defaultPrevented indicates whether or not an event's default action has been prevented.

Let's consider an example.

In the code below, we modify the anchorElement's onclick method shown above and use it to inspect the event's defaultPrevented property, before and after calling preventDefault():

var anchorElement = document.getElementById('a1');

anchorElement.onclick = function(e) {
   console.log('Before', e.defaultPrevented);
   console.log('After', e.defaultPrevented);

The moment we click the second link, which ultimately activates this click handler, here's what gets displayed in the console:


As you can notice, prior to calling preventDefault(), defaultPrevented returns false. But after calling the method, the property returns true which confirms that the event's default action, associated with the target on which it occurred, has indeed been prevented.

More on preventDefault()

This section is a bit technical and not really necessary for you to understand in order to be able to work with events effectively, so feel free to skip it.

In this section, we explore little internal details of how exactly preventDefault() works based on the standards published, at the time of this writing, relating to events.

preventDefault() might seem like magic, but there really isn't anything such as magic in the world of a programmer, is there? Everything is theoretical and/or practical.

Talking about preventDefault(), it executes an almost-one-liner command which has absolutely nothing magical in it. It's rather the way an event gets fired in JavaScript that allows us to tap into its (implementation-defined) default behavior for a given target and stop it from being executed.

The supposed magic lies purely in the event dispatch algorithm.

It's time to unravel some of the pseudo-magic of this algorithm along with what exactly preventDefault() does.

The moment preventDefault() is called on a particular event object, the browser engine sets an internal canceled flag for that event object.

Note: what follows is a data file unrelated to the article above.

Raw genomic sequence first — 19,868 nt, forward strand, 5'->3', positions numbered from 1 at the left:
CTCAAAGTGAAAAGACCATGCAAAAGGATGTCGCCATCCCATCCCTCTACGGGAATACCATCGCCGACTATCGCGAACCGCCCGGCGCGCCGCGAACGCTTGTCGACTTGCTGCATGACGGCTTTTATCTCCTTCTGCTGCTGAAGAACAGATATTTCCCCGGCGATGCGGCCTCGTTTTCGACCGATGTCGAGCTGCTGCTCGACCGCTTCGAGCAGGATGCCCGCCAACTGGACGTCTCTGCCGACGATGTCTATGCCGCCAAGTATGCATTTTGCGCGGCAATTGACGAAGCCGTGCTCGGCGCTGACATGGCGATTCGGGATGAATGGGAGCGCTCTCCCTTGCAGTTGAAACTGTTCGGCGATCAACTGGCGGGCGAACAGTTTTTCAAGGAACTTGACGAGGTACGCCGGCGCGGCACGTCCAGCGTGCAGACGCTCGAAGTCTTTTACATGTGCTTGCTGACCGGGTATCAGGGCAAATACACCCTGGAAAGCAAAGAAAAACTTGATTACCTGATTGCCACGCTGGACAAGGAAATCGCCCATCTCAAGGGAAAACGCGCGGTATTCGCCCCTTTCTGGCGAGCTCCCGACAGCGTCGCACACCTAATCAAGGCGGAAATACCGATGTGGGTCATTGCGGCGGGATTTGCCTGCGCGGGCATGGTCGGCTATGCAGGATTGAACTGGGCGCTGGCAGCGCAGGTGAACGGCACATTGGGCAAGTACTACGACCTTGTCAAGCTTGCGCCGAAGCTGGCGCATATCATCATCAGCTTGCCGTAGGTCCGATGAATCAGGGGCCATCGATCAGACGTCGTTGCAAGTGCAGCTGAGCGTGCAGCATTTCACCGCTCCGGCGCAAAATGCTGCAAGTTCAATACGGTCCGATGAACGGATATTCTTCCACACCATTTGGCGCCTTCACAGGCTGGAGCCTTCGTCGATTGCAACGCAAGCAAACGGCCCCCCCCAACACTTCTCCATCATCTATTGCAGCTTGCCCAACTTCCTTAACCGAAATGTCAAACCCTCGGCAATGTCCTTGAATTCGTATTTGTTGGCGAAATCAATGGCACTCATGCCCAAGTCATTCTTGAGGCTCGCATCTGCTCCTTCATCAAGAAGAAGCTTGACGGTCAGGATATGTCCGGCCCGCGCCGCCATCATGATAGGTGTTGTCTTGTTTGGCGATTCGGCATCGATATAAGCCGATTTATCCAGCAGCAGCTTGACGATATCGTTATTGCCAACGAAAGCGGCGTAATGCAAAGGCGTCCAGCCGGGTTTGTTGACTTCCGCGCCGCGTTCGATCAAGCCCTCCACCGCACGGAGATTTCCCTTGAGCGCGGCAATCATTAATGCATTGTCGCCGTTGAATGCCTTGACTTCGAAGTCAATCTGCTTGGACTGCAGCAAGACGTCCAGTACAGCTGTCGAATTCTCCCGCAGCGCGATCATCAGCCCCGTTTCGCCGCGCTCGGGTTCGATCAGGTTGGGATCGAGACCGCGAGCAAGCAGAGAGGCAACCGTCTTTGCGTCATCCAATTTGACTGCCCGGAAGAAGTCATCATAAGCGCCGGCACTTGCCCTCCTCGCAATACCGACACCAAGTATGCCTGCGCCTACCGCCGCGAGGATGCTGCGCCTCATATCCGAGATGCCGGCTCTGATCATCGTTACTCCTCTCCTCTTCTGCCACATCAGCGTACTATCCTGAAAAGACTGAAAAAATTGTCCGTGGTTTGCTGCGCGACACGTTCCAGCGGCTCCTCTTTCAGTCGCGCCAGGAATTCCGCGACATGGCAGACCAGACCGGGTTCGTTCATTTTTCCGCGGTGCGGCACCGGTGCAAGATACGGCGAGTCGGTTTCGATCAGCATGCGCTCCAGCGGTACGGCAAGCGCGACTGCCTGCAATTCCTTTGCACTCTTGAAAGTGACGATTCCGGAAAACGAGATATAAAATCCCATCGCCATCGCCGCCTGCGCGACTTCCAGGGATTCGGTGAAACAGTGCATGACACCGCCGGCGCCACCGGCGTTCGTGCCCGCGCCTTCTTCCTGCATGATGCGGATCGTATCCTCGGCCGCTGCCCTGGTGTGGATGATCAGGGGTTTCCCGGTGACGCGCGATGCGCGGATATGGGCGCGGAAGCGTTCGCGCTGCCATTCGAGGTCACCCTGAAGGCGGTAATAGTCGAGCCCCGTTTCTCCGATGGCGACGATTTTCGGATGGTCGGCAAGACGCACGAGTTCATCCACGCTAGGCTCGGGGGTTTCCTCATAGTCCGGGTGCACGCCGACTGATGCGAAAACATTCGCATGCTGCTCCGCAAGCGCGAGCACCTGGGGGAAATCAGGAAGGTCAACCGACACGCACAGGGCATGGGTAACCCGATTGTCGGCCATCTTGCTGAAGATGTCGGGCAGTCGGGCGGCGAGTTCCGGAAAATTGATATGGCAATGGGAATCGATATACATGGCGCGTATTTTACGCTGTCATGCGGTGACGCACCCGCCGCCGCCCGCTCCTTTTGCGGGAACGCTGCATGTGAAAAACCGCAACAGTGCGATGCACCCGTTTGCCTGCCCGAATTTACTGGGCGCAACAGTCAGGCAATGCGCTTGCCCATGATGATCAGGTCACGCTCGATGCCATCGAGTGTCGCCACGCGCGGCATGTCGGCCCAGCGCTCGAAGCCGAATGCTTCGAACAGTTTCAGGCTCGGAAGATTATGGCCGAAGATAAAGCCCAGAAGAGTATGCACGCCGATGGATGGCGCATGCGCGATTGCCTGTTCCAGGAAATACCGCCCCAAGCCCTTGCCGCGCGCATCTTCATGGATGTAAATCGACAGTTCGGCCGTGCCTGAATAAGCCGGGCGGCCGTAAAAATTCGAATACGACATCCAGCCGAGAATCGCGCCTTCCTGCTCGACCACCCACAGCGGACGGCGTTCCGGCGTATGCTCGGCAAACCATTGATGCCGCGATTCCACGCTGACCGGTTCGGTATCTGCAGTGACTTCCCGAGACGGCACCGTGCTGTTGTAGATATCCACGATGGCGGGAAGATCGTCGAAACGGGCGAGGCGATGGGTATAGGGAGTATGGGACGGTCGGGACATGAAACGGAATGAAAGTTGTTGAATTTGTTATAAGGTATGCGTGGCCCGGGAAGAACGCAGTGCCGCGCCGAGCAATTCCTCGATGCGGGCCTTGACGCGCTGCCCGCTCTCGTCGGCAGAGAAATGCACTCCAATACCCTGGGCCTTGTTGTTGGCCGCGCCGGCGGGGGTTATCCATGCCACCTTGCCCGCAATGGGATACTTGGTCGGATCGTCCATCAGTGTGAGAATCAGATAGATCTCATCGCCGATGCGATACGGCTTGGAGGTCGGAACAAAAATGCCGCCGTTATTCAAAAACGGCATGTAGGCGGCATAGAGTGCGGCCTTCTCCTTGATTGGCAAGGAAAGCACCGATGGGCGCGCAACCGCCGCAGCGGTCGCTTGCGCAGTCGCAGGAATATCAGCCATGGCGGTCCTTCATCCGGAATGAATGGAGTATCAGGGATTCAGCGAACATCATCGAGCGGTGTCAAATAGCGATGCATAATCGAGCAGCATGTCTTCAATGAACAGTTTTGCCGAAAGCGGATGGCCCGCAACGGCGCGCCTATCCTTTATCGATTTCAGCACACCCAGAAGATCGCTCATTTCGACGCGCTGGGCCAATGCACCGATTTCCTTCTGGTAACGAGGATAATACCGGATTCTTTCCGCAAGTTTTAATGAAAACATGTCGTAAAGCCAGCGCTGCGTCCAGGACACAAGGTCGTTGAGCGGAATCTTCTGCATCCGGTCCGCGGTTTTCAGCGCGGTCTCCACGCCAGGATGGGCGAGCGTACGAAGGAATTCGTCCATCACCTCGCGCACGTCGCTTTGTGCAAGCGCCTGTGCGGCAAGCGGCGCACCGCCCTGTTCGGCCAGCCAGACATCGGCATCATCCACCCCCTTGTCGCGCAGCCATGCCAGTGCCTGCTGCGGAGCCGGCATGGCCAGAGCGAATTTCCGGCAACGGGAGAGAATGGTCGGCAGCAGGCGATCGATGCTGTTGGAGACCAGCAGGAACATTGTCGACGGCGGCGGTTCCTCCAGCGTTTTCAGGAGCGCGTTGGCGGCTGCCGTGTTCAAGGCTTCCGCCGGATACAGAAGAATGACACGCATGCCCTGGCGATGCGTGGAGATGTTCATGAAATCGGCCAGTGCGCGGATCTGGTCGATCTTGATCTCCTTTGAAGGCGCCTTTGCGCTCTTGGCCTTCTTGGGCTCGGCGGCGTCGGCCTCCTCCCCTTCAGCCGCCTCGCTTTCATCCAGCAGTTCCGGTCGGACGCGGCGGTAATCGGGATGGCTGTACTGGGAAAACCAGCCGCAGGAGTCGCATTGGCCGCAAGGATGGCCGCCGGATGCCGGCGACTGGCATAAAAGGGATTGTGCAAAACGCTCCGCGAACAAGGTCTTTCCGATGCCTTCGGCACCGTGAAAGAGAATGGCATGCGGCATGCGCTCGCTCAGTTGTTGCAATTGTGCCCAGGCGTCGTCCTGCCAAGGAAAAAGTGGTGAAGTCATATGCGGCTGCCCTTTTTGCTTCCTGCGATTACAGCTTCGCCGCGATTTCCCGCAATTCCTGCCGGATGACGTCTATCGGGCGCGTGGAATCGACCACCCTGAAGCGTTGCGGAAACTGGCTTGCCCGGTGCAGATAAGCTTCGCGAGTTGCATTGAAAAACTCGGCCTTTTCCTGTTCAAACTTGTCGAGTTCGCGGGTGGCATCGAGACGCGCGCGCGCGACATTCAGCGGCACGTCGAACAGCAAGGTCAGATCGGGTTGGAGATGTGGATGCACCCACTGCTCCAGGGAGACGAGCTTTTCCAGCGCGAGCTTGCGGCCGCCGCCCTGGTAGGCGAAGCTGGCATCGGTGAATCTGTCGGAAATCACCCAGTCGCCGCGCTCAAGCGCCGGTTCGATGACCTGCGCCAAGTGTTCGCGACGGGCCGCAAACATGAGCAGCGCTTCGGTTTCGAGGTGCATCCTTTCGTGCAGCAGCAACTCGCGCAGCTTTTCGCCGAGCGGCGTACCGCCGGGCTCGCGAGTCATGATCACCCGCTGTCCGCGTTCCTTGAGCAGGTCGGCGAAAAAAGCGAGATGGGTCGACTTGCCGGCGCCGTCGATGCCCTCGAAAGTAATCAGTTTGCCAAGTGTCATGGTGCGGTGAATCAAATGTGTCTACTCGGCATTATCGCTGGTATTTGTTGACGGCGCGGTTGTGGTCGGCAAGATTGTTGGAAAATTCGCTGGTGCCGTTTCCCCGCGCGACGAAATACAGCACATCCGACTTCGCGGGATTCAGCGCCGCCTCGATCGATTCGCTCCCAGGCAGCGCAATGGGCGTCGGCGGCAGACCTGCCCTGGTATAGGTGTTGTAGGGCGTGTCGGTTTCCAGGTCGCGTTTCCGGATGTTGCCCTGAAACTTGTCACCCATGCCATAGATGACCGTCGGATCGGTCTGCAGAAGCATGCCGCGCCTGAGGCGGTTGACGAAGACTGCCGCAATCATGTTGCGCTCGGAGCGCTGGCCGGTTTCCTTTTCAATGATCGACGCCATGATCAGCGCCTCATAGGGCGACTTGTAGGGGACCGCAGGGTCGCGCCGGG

The internal 'canceled' flag

As the name suggests, the 'canceled' flag simply indicates whether the underlying event has been canceled or not. The browser uses this flag later on to determine if it should prevent the default action of the event (for the particular target that it occurred on).

Certain kinds of targets in JavaScript define a default behavior to be performed when a particular event occurs on them. As per the DOM standard, this is referred to as the activation behavior of the target for that particular event.

Activation behavior is discussed slightly here in the WHATWG DOM standard. For more information, however, a better choice is to refer to the definition of the activation behavior in the W3C UI Events standard.

For example, the <a> element (which acts as the target) defines an activation behavior for the click event, which is simply to follow its href and load the new webpage.

Note that activation behaviors of targets are only defined for a limited number of events (occurring on that target). It's absolutely NOT the case that a given target has an activation behavior for every single event — that just doesn't make sense!

When an event is dispatched on a given target, after performing a couple of steps of the event dispatch algorithm (including propagation, which we'll cover in the next chapter), in the end, the engine is done figuring out whether the target or any of its ancestors has an activation behavior defined for the occurred event.